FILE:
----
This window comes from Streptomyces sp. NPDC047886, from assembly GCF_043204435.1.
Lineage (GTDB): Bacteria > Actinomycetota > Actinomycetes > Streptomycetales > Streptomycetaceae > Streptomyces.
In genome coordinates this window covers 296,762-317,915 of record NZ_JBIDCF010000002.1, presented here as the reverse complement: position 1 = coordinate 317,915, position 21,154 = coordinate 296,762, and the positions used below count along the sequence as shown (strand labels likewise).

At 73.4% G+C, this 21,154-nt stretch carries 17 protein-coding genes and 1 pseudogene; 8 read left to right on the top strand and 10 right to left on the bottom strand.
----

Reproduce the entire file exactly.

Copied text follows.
This window comes from Streptomyces sp. NPDC047886, from assembly GCF_043204435.1.
Lineage (GTDB): Bacteria > Actinomycetota > Actinomycetes > Streptomycetales > Streptomycetaceae > Streptomyces.
In genome coordinates this window covers 296,762-317,915 of record NZ_JBIDCF010000002.1, presented here as the reverse complement: position 1 = coordinate 317,915, position 21,154 = coordinate 296,762, and the positions used below count along the sequence as shown (strand labels likewise).

At 73.4% G+C, this 21,154-nt stretch carries 17 protein-coding genes and 1 pseudogene; 8 read left to right on the top strand and 10 right to left on the bottom strand.